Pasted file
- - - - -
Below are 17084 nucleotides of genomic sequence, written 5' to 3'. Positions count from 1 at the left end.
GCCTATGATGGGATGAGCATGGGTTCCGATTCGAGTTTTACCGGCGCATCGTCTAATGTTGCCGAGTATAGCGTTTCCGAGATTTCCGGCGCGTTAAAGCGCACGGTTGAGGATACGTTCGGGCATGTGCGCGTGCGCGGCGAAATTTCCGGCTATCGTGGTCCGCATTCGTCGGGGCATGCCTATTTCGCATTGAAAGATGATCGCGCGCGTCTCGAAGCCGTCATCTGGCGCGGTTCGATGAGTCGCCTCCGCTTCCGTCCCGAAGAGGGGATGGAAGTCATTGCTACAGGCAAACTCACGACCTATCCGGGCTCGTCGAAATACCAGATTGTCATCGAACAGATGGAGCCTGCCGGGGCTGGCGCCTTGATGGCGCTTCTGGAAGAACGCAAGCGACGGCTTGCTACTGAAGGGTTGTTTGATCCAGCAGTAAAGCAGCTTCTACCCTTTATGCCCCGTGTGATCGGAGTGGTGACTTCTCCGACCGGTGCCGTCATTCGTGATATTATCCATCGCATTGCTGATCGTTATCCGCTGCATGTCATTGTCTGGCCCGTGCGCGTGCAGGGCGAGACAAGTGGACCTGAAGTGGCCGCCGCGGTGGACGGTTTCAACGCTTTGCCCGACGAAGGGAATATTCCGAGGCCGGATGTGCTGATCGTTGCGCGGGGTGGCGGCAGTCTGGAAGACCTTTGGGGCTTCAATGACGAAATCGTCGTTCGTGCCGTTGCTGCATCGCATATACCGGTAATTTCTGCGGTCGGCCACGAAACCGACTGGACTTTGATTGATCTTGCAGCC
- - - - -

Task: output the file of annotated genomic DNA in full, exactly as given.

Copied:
Below are 17084 nucleotides of genomic sequence, written 5' to 3'. Positions count from 1 at the left end.
GCCTATGATGGGATGAGCATGGGTTCCGATTCGAGTTTTACCGGCGCATCGTCTAATGTTGCCGAGTATAGCGTTTCCGAGATTTCCGGCGCGTTAAAGCGCACGGTTGAGGATACGTTCGGGCATGTGCGCGTGCGCGGCGAAATTTCCGGCTATCGTGGTCCGCATTCGTCGGGGCATGCCTATTTCGCATTGAAAGATGATCGCGCGCGTCTCGAAGCCGTCATCTGGCGCGGTTCGATGAGTCGCCTCCGCTTCCGTCCCGAAGAGGGGATGGAAGTCATTGCTACAGGCAAACTCACGACCTATCCGGGCTCGTCGAAATACCAGATTGTCATCGAACAGATGGAGCCTGCCGGGGCTGGCGCCTTGATGGCGCTTCTGGAAGAACGCAAGCGACGGCTTGCTACTGAAGGGTTGTTTGATCCAGCAGTAAAGCAGCTTCTACCCTTTATGCCCCGTGTGATCGGAGTGGTGACTTCTCCGACCGGTGCCGTCATTCGTGATATTATCCATCGCATTGCTGATCGTTATCCGCTGCATGTCATTGTCTGGCCCGTGCGCGTGCAGGGCGAGACAAGTGGACCTGAAGTGGCCGCCGCGGTGGACGGTTTCAACGCTTTGCCCGACGAAGGGAATATTCCGAGGCCGGATGTGCTGATCGTTGCGCGGGGTGGCGGCAGTCTGGAAGACCTTTGGGGCTTCAATGACGAAATCGTCGTTCGTGCCGTTGCTGCATCGCATATACCGGTAATTTCTGCGGTCGGCCACGAAACCGACTGGACTTTGATTGATCTTGCAGCC